Earlier this year I was the successful bidder in an on-line auction for a guided fishing trip donated to the New Mexico Wilderness Alliance. I redeemed the award in late October for a trip on the Rio Chama below the El Vado dam, guided by Noah Parker, the trip donor and owner of Land of Enchantment (LOE) Guides. Noah is a long-time friend and supporter of New Mexico Trout, who many of our members know through his contributions to our Conclave and through trips they have taken with him. I had never before seen that part of the Chama, apart from float trips on summer weekends when the dam releases are set at least to 800 cubic ft/sec (cfs) for recreational whitewater users. At that level the 32 mile float through the Chama Wild and Scenic River corridor is great fun, but the fishing sucks.
The flow out of the dam is greatly reduced after the end of the irrigation and whitewater seasons and for my trip the river was at a very fishable 79 cfs. LOE has river access through private property about two river miles below the dam. To get there we drove through several locked gates and eventually parked in a clearing about a quarter mile from the edge of the line of bluffs that frame the east side of the river. We scrambled the five hundred or so feet down an informal trail to the water’s edge to begin our fishing.
Noah set my fishing buddy and me up with standard two-nymph rigs under strike indicators. We used a number of different flies during the day. The ones that worked best for me were Noah’s variant of a Warden’s Worry as the top fly and a Prince Nymph on the bottom. The water was murky with visibility of less than a foot due to rains earlier in the week. Most of the water we waded was less than thigh deep. The river bottom there is mixed cobbles, but since we couldn’t see it, we were really dependent on Noah’s advice on where to cast and what drifts were best.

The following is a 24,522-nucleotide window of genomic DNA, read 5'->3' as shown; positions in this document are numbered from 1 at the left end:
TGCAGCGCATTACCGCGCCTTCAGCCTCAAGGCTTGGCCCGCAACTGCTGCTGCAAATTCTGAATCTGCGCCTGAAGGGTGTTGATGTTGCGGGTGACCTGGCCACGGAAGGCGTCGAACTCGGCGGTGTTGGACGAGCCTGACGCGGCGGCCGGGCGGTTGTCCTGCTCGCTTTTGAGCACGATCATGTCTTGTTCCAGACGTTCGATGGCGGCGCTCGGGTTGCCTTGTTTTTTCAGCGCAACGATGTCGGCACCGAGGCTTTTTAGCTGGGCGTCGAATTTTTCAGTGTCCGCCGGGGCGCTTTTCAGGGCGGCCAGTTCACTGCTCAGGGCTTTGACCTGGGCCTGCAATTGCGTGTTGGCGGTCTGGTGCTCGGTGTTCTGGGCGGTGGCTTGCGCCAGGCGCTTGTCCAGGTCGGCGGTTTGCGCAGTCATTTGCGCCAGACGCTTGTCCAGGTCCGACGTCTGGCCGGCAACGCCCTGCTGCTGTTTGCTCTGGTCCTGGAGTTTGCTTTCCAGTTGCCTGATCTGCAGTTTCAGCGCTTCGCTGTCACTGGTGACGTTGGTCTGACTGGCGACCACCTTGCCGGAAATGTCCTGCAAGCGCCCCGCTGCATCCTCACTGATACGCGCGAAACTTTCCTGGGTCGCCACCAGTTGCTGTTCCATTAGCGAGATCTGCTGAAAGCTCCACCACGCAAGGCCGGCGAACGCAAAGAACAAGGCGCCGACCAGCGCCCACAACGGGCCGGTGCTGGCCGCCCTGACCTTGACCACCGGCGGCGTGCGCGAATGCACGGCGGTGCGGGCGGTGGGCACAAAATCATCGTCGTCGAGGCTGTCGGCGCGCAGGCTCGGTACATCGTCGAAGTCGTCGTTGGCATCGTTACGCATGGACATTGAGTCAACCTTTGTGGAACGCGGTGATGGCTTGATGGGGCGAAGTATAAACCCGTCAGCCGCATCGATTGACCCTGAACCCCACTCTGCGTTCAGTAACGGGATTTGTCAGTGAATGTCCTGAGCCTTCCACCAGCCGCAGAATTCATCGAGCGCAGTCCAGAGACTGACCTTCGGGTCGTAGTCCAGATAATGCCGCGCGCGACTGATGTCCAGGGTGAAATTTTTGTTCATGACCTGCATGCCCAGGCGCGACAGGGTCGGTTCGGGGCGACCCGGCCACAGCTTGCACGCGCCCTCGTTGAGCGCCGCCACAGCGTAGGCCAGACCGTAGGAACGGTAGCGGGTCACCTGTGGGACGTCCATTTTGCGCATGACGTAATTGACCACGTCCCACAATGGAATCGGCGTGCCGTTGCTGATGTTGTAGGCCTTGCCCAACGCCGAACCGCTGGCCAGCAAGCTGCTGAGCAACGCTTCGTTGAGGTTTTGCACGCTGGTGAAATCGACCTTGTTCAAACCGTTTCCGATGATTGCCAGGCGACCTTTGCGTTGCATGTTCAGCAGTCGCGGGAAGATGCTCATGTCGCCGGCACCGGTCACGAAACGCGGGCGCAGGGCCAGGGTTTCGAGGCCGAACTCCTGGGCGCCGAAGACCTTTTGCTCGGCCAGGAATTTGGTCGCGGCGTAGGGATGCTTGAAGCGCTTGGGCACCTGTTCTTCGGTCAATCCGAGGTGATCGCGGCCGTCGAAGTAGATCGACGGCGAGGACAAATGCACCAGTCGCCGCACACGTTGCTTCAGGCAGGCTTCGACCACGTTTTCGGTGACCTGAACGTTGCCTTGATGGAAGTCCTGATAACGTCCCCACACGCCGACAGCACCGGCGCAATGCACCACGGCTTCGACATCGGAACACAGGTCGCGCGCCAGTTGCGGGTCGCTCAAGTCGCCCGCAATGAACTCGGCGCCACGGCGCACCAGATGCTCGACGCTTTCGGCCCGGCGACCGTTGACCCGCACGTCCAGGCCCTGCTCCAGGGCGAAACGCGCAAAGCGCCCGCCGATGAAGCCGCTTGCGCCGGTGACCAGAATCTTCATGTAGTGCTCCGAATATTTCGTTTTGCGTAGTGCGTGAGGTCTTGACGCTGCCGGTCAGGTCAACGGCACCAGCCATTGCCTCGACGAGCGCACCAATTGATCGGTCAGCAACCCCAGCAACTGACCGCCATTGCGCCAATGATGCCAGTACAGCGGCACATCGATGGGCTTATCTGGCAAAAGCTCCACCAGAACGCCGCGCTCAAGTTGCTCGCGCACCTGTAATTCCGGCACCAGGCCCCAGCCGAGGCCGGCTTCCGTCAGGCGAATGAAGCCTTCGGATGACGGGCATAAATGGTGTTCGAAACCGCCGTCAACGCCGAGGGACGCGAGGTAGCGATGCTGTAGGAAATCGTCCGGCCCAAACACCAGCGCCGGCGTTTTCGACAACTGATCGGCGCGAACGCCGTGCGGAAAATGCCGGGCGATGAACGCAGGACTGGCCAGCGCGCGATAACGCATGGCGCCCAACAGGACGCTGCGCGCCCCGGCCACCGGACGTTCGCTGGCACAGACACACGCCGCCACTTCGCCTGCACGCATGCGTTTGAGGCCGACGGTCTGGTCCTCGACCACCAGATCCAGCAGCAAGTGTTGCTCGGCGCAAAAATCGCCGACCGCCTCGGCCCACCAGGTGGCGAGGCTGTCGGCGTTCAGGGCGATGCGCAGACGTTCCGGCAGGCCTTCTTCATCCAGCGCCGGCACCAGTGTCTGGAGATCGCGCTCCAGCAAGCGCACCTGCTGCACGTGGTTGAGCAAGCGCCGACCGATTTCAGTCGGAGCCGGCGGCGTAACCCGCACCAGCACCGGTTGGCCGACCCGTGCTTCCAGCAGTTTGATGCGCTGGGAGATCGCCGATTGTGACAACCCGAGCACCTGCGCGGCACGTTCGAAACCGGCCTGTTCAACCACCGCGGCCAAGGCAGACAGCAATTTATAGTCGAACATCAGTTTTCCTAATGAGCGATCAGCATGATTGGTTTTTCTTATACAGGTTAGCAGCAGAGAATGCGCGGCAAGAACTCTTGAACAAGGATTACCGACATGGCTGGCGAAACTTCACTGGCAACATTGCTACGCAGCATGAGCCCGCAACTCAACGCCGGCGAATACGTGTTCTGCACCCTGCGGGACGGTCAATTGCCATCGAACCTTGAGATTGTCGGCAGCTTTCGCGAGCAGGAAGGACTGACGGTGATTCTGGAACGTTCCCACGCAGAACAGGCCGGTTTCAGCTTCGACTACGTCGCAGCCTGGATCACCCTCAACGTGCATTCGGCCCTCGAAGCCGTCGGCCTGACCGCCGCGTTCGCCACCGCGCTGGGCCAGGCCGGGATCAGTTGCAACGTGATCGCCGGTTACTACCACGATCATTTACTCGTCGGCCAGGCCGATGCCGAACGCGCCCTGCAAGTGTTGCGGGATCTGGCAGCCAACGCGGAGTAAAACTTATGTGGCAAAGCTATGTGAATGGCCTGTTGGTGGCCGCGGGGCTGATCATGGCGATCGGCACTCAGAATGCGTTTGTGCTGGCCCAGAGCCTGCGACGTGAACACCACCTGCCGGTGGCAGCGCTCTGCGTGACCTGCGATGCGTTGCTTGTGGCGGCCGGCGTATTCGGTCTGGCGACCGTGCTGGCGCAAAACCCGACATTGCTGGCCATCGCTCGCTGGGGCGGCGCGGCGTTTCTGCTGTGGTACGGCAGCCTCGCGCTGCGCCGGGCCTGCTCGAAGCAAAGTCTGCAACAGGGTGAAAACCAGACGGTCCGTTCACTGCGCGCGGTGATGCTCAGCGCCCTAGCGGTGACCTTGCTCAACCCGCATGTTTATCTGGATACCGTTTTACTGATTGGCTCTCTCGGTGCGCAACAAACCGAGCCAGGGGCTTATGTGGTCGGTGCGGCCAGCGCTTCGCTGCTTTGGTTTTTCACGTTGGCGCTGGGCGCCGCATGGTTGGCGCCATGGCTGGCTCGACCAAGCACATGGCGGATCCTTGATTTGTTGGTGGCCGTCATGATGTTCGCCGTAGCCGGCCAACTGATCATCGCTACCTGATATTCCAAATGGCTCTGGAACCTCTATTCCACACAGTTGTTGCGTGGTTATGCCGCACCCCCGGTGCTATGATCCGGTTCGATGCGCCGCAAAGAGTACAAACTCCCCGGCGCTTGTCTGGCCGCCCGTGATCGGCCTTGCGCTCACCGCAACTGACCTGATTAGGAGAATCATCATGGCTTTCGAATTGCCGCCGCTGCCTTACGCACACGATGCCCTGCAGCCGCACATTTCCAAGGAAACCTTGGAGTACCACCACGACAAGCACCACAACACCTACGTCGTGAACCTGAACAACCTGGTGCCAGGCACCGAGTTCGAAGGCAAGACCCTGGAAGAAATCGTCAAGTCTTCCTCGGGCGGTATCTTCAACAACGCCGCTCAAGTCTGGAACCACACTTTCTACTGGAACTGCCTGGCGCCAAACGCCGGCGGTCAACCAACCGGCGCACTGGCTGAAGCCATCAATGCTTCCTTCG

We caught a mixture of healthy, hard-fighting browns and rainbows. The numbers weren’t huge, probably because of the turbid water, but they were big. I was too focused on the fishing part to keep count of the catching part, but I think my friend and I caught more than eight fish between 18 and 20+ inches and at least ten between 12 and 15 inches, plus some smaller ones. The takes were subtle, so we probably missed a bunch through misjudging the indicator float.
All in all it was a very enjoyable day. The scenery was beautiful, the fishing was great, and Noah was everything one could want in a guide. My friend is a very experienced dry fly fisherman but this was the first time he had done much nymph fishing. On the drive home he commented on how patient Noah had been with him and how much he had learned about nymphing techniques from Noah’s instruction.
Practical Details: The Land of Enchantment website is www.loeflyfishing.com. It is also possible to fish this part of the Chama by walking downstream from Cooper’s El Vado Ranch, which has river access, fee parking, cabins, and a small convenience store just below El Vado Dam. To get there, take US 84 north and turn west on NM 112 about a mile north of Tierra Amarilla. Drive about 13 miles to reach the ranch.
Cowles Ponds in the upper Pecos Canyon 20 miles north of Pecos are open to the public again, featuring a ramp and path designed for people who use wheelchairs. The ponds were closed The ponds were closed for improvements, which included draining and dredging to improve fish habitat. The project cost more than $380,000 and was paid for with funding from the state Habitat Stamp program, federal money and local donations. The ponds are periodically stocked with rainbow trout by the New Mexico Department of Game and Fish. One 12-foot-deep pond was built for children under age 11 and people with disabilities. The other pool is 8 feet deep and available to all anglers with a fishing license.